Money Talk: Should you negotiate your salary?

 

Are you losing tens of thousands of crowns over the course of your career? The truth is you might be if you don’t negotiate your salary when you accept a job.

Let’s face it, the idea of negotiating a salary is scary. According to studies, only between 35-39% of people always negotiate their salaries. That is an awfully small number.

The number one reason people are afraid to negotiate or ask for more than what is offered is a belief that they will hurt their chances of getting the job.

I want you to think about this: The employer has already invested their time and energy by carefully selecting CVs of applicants and has decided to invite you for an interview. They need to fill the open position with a suitable candidate and you are being considered as one.

Now the discussion comes to salary.

So the question stands. Should you negotiate?

The answer that most recruiters or HR specialists say is: Always. 100% of the time.

Don’t forget that if you get to the point of discussing your pay, the employer is already highly invested in you. You obviously would be of value to the company, so why would they decide not to hire you just because you started negotiating your pay?

The reality is quite the opposite. By negotiating your salary you show you are proactive and you know your worth.

If you are not sure how to approach it, here are few tips that might help you:

1.     Have a clear idea of what you want

This point is self-explanatory. Go to the interview with a clear idea of your salary range and also have in mind your “walk away number” -- the unacceptable salary that will force you to decline the offer.  

2.     Leave room to negotiate  

Let’s say you want to be making 60.000 CZK / month. The employer offers you 57.000 CZK/ month. Don’t be afraid to make a counteroffer of 64.000 CZK. Most employers expect you to negotiate, therefore they would never start with their best offer. They leave themselves room to negotiate. And so should you.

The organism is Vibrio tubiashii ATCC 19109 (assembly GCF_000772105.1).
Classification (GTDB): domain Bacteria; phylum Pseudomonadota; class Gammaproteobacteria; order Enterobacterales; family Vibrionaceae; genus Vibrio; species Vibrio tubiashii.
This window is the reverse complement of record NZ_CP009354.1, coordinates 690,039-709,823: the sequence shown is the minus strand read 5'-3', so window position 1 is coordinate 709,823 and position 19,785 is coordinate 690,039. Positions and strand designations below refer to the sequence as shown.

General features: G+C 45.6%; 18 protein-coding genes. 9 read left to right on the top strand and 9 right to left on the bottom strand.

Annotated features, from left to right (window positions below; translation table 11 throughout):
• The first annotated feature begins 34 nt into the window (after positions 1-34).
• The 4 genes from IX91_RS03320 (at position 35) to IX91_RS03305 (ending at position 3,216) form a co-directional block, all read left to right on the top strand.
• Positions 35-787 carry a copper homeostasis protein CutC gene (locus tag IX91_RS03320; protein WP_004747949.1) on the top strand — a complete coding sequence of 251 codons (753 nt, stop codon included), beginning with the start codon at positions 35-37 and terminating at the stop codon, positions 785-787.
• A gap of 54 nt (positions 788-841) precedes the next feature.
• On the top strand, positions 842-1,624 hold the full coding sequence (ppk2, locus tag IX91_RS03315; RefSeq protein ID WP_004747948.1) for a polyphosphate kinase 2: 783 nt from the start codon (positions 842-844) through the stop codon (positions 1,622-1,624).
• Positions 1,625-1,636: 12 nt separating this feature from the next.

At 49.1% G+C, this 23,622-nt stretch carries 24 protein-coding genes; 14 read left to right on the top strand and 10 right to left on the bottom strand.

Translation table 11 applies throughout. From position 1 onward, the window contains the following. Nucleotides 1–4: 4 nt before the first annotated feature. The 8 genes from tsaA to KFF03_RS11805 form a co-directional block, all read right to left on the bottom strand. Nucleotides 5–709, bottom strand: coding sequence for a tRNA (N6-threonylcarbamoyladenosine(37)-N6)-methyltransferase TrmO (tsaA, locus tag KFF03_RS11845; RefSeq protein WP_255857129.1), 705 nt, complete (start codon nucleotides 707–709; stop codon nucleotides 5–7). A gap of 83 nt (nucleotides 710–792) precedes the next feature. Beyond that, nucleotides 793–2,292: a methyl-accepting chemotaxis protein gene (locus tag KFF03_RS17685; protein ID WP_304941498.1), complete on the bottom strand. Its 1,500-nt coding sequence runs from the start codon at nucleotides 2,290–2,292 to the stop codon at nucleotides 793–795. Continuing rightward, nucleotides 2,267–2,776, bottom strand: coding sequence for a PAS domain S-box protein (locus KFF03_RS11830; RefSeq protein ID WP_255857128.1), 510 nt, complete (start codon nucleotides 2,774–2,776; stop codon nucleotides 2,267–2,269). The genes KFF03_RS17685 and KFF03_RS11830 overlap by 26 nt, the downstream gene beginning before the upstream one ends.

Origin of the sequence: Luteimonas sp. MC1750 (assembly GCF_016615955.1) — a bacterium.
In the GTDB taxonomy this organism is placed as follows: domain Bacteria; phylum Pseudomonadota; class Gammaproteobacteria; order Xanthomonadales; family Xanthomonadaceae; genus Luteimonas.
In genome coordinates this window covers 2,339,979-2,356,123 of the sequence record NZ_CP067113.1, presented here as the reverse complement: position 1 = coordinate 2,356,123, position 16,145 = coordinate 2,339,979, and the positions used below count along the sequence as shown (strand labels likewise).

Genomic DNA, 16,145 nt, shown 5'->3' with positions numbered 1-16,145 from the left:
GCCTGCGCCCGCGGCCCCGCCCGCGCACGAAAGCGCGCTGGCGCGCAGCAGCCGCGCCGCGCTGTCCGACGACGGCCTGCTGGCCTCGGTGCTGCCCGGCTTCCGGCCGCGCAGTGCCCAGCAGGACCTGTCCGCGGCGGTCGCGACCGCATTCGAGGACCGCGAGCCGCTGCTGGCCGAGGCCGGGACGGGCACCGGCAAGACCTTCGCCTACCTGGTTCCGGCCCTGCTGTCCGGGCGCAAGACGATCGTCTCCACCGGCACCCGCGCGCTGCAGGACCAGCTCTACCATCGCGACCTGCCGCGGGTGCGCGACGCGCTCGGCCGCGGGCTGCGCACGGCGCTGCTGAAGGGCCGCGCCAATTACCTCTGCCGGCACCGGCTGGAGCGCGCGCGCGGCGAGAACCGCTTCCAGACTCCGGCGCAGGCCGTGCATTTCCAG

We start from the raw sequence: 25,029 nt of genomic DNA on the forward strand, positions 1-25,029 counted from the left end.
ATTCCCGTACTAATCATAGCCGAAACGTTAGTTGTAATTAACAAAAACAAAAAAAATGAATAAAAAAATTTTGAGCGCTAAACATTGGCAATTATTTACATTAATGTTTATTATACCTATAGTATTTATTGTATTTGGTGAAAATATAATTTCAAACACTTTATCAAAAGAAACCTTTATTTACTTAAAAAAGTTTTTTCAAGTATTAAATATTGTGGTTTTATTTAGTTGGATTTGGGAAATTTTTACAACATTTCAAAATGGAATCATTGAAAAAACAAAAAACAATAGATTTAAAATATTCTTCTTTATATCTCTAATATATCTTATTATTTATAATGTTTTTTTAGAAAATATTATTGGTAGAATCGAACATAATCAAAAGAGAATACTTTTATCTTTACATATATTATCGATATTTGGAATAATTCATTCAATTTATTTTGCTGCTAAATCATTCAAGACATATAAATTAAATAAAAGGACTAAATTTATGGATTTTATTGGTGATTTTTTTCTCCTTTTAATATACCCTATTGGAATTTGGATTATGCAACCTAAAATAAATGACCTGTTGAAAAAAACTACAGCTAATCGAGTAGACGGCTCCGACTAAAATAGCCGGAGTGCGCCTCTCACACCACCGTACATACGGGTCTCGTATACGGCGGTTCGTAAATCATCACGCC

Also keep in mind that the number you propose will either stay or go lower. If your counteroffer is 60.000 CZK/ month, the final number will never be higher than that.

3.     Have your arguments ready

Since it is not common to negotiate your salary, you might be asked to state a reason why your salary should be higher than the initial offer.

Arguments like, “I am the best candidate you’ll ever find” or “I’ll work harder than anyone else” are unprofessional and might make the interview go south. Also, the employer is already familiar with your skills and experience from your CV; do not base your arguments solely on them.

Instead, let the employer know that there’s a discrepancy between the number they are offering and the number you need or expect for someone with your skills and experience. Invite them for a discussion.

4.     Take your time

Take a day to think the offer through. It is completely OK to give the employer 24 hours to decide whether you’ll accept the position or not.

Keep in mind that many jobs offer not only the base salary but also other non-monetary benefits. Some might be of higher value to you, some of lower. If the company offers free gym membership, and you usually spend around 1.500 CZK/ month on a gym membership, consider this as well.

Now we want to hear from you!

If you are an employee, have you negotiated your salary? Do you have other tips you wish you knew before you went for an interview and started negotiating?

Or are you an employer? Are you used to candidates negotiating their salaries or is that still an uncommon thing?

Thank you for reading and we are excited to hear what you have to say!

 
Jana Nagyova